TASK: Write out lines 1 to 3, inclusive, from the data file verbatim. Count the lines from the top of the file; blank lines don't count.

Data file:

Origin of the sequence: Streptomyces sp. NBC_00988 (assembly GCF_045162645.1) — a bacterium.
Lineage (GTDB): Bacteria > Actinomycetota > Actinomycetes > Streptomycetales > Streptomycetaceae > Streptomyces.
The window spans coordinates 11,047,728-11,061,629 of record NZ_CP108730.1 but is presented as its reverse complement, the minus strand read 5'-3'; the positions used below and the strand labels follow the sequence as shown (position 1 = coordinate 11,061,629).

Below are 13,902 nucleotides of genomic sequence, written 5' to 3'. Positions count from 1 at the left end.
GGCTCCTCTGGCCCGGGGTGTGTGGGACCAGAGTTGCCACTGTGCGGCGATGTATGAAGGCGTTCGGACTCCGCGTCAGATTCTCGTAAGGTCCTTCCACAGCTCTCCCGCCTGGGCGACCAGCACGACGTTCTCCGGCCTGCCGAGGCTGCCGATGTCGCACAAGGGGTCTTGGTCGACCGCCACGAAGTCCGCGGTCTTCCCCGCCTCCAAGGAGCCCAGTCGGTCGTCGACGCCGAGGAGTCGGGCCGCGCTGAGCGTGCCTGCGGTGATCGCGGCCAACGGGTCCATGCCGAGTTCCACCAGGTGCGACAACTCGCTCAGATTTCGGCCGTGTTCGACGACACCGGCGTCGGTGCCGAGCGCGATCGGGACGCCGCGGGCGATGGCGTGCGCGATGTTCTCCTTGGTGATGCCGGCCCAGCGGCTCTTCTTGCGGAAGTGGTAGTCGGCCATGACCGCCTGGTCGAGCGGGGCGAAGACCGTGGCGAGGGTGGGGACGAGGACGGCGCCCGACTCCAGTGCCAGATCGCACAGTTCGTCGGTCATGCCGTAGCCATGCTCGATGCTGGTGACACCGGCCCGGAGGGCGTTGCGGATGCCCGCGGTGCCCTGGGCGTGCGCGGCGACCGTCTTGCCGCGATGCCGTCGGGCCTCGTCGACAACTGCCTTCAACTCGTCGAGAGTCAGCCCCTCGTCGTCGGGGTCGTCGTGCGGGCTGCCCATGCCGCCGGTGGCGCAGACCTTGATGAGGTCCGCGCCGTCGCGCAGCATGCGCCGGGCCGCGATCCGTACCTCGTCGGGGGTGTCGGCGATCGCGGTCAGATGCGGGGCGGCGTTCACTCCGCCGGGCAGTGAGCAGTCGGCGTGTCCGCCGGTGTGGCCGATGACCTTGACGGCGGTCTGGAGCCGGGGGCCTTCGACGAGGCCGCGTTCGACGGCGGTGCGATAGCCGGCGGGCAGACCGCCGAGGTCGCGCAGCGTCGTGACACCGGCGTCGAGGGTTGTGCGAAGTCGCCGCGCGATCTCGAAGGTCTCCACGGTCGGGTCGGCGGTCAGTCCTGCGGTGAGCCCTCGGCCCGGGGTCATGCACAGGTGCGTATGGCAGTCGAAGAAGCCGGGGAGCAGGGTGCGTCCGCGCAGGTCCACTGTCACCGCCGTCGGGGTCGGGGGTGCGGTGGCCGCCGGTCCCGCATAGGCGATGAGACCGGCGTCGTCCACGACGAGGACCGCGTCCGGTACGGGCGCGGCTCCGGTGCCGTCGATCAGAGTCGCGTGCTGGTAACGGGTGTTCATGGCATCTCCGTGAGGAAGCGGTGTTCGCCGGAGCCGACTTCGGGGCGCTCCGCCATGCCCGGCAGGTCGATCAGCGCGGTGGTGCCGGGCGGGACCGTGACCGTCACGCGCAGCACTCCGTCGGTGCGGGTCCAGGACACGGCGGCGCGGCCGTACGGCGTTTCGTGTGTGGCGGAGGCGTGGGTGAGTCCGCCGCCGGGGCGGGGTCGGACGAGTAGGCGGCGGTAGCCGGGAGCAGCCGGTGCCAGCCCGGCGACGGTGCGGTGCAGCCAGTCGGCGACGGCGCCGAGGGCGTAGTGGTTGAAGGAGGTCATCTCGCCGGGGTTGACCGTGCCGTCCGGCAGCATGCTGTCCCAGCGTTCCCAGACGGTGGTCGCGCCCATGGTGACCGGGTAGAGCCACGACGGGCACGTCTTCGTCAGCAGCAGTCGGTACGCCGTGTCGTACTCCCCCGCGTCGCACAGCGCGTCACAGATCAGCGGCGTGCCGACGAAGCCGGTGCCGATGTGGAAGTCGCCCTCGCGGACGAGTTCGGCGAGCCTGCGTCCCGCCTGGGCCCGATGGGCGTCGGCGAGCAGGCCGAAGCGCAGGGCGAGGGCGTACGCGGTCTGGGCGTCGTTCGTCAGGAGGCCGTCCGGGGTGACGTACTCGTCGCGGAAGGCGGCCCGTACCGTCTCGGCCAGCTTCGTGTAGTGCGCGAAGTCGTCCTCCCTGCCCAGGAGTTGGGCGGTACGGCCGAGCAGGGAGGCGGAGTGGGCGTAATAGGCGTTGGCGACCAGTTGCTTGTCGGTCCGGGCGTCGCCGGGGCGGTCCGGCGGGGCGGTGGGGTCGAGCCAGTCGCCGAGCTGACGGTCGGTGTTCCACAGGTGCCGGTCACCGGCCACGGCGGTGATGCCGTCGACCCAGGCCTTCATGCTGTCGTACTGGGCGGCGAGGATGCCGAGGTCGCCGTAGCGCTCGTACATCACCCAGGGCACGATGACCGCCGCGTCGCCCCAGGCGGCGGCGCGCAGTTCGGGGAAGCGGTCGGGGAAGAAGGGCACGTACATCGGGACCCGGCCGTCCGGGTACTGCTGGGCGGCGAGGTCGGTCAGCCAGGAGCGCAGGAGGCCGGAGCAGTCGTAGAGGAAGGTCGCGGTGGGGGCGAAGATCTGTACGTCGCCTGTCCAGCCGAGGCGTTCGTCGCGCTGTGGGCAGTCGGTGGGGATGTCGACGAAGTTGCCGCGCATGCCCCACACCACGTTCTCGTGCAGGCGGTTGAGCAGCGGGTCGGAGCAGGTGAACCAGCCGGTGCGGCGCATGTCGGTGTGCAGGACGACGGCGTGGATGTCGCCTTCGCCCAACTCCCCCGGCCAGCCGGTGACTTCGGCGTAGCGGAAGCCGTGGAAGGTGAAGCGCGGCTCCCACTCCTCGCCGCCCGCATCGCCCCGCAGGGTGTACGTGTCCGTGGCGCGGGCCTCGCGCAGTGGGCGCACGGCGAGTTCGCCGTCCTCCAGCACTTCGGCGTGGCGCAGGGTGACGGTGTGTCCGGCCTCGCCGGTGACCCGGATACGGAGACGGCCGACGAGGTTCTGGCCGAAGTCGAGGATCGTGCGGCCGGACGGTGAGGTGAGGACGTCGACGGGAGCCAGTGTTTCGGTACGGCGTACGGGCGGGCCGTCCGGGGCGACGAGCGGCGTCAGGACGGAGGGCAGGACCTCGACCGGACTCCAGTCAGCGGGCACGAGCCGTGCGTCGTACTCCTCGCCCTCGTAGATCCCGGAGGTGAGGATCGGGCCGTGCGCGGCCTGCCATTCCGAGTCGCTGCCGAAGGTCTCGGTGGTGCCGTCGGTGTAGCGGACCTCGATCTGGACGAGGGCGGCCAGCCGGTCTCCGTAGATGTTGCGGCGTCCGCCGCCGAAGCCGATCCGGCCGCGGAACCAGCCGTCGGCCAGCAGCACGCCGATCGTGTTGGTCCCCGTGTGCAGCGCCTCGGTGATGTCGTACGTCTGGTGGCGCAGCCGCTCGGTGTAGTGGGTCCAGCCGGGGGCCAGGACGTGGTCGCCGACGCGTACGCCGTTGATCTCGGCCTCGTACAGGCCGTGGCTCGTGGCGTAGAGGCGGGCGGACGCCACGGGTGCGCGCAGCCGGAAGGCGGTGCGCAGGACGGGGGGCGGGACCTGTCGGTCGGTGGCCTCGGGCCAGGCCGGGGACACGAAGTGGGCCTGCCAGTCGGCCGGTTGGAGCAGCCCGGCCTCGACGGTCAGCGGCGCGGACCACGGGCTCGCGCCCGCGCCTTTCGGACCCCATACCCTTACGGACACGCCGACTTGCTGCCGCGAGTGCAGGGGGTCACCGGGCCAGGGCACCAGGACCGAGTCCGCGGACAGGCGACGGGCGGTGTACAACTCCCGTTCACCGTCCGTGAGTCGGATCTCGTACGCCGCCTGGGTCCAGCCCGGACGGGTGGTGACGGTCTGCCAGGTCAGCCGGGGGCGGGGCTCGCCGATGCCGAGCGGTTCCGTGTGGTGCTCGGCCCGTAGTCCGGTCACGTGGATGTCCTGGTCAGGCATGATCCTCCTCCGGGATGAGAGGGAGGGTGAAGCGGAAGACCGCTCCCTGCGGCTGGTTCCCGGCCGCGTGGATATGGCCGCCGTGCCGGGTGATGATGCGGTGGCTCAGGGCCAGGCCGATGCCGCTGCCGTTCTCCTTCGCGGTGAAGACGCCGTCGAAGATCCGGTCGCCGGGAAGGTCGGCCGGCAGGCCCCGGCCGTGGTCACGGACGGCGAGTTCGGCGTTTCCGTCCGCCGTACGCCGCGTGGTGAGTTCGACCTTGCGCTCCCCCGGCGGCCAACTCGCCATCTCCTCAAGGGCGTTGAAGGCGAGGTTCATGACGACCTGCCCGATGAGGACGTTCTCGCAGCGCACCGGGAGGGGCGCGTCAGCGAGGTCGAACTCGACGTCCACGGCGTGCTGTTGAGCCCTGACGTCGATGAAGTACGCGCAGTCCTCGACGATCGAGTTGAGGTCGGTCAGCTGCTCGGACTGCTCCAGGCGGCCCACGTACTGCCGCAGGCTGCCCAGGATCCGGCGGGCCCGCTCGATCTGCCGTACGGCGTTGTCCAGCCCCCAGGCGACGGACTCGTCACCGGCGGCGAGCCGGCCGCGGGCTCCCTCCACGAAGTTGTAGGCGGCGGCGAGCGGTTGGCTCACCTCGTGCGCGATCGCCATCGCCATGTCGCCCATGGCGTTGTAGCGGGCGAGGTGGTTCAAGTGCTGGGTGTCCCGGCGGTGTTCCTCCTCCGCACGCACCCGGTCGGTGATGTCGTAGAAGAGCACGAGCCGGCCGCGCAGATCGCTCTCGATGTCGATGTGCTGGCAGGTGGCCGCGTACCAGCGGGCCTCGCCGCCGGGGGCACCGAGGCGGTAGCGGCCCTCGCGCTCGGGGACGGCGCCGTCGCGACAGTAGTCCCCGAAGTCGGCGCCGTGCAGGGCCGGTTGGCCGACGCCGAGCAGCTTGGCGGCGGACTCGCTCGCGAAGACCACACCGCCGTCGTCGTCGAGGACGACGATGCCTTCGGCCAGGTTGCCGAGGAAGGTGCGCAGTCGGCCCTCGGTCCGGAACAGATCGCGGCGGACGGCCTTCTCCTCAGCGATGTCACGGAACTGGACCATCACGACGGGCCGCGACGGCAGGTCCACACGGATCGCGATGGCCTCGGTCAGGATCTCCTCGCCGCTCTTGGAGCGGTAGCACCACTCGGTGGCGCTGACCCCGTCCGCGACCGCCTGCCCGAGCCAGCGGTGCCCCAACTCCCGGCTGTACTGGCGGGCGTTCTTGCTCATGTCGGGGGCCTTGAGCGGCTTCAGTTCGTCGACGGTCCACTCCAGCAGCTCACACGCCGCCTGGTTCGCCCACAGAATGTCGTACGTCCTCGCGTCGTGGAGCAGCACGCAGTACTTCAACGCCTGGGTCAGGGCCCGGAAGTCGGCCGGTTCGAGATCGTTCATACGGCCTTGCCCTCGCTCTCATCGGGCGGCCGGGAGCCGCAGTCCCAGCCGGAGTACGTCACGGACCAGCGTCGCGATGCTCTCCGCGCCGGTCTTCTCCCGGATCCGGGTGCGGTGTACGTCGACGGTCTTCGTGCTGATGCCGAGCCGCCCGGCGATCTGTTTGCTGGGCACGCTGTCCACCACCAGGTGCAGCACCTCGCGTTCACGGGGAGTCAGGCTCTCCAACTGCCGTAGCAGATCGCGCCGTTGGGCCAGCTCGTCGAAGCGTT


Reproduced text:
Origin of the sequence: Streptomyces sp. NBC_00988 (assembly GCF_045162645.1) — a bacterium.
Lineage (GTDB): Bacteria > Actinomycetota > Actinomycetes > Streptomycetales > Streptomycetaceae > Streptomyces.
The window spans coordinates 11,047,728-11,061,629 of record NZ_CP108730.1 but is presented as its reverse complement, the minus strand read 5'-3'; the positions used below and the strand labels follow the sequence as shown (position 1 = coordinate 11,061,629).